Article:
Indonesia’s navy seizes tanker over suspected cargo of waste oil

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Indonesia’s Navy Seizes Tanker Over Suspected Cargo Of Waste Oil Indonesia’s Navy Seizes Tanker Over Suspected Cargo Of Waste Oil
A navy boat sails past Panamanian-flagged tanker MT Zodiac Star anchored in Riau Island waters, Indonesia (Indonesian Navy/AP), © AP/Press Association Images
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By Associated Press Reporter

Indonesia’s navy has seized a massive tanker believed to be loaded with thousands of tons of wasted black oil and has brought the ship to shore for further investigation, officials said.

The Panamanian-flagged MT Zodiac Star was located after the navy received an intelligence tip about a suspicious tanker near Tolop island and escorted it about 13 miles to a naval base in Batam on the Indonesian archipelago’s southwestern tip near Singapore, said Rear Admiral Arsyad Abdullah, the country’s western fleet commander.

The 3,224-ton tanker, with its crew of 18 Indonesians and a Malaysian, was suspected of conducting illicit practices after it was caught with about 4,600 tons of waste oil without port clearance and other proper legal documents, Rear Admiral Abdullah said in a statement.

He said investigators are still consulting with experts and questioning the tanker’s captain, crew members and witnesses before the findings are handed over to the prosecutor’s office.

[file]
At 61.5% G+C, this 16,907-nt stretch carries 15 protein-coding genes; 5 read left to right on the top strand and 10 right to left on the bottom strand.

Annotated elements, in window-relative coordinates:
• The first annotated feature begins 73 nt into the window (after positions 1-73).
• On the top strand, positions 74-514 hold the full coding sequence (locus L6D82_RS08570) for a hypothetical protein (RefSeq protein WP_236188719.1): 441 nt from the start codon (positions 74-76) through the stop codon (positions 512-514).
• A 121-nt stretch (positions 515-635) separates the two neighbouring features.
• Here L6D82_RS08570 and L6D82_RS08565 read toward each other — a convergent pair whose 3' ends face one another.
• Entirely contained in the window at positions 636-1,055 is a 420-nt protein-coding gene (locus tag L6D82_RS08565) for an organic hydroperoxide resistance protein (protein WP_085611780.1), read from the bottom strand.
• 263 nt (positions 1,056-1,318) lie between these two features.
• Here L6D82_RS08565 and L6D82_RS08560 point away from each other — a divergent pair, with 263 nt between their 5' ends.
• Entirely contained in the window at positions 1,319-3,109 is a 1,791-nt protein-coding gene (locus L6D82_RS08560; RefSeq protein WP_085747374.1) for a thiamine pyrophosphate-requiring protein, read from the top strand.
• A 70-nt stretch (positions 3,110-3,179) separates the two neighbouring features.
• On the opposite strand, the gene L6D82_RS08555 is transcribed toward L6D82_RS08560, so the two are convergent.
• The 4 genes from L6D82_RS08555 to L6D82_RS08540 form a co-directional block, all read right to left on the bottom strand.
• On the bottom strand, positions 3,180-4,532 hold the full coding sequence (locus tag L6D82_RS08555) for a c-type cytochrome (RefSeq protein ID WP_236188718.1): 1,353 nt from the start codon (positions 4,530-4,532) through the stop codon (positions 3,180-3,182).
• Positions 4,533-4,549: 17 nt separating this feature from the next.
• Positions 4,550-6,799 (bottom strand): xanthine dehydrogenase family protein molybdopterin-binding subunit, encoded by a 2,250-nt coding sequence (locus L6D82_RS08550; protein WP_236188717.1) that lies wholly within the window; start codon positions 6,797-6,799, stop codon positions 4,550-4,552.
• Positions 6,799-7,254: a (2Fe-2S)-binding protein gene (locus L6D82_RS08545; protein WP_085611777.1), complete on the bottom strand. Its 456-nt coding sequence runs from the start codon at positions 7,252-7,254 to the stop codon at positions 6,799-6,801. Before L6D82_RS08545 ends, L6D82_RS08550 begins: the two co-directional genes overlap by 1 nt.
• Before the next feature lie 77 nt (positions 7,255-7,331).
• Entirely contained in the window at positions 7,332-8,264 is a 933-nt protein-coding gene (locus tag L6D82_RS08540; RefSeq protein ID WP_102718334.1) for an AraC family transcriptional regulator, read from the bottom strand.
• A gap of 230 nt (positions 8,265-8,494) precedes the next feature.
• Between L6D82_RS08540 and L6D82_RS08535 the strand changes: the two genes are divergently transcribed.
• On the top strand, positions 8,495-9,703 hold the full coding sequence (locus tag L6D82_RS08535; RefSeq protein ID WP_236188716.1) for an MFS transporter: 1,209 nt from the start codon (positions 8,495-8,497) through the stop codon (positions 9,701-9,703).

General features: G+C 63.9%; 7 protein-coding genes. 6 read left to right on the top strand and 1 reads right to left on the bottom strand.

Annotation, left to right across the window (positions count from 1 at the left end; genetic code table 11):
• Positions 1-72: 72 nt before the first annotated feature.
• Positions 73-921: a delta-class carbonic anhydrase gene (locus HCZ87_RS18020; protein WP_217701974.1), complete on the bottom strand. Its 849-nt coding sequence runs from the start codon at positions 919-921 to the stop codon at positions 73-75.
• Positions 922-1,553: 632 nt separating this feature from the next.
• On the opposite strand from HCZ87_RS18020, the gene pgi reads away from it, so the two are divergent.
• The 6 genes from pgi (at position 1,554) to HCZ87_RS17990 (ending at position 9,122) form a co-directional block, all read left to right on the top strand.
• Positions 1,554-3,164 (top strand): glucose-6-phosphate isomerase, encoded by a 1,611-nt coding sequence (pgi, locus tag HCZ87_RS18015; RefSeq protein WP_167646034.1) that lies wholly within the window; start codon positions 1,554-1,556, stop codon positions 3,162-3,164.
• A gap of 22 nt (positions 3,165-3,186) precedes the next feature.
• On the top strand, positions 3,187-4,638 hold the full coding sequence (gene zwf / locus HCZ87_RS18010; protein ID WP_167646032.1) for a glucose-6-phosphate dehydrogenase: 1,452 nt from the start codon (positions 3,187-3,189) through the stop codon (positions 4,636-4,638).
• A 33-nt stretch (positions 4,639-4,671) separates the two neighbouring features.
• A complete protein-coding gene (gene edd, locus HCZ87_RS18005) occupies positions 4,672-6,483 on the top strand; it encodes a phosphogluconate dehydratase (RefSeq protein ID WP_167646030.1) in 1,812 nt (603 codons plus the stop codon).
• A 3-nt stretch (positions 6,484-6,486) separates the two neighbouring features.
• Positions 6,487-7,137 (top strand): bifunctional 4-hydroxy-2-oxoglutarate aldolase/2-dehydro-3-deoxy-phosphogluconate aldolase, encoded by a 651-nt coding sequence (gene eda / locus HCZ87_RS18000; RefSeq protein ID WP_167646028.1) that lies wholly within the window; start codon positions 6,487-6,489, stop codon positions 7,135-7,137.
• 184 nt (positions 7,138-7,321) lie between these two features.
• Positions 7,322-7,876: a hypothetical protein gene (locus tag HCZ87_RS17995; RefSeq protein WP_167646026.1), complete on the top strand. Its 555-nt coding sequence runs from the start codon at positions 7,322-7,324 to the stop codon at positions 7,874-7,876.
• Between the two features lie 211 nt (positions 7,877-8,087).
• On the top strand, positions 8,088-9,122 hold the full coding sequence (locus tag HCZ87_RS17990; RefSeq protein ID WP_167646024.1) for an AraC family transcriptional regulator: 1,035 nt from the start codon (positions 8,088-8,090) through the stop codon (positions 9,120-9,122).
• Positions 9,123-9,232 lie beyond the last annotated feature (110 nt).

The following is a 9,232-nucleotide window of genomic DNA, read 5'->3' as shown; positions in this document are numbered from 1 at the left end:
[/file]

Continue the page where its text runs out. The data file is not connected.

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The Bahamas-flagged tanker MT Strovolos (Indonesian Navy/AP)

The charges that could be brought carry up to five years in prison and fine of 600 million rupiahs (42,000 US dollars), Rear Admiral Abdullah said.

In late July, the Indonesian navy seized the Bahamas-flagged oil tanker MT Strovolos and arrested its captain and 18 crew after Cambodia accused the ship of stealing nearly 300,000 barrels of crude oil.

An Iranian-flagged tanker and a Panamanian-flagged tanker were seized in January on suspicion of illegally transferring oil in Indonesian waters.

They were released after a four-month detention and paid two billion rupiah (nearly 140,000 US dollars) for spilling oil into the sea, according to a verdict from a court on Batam island.

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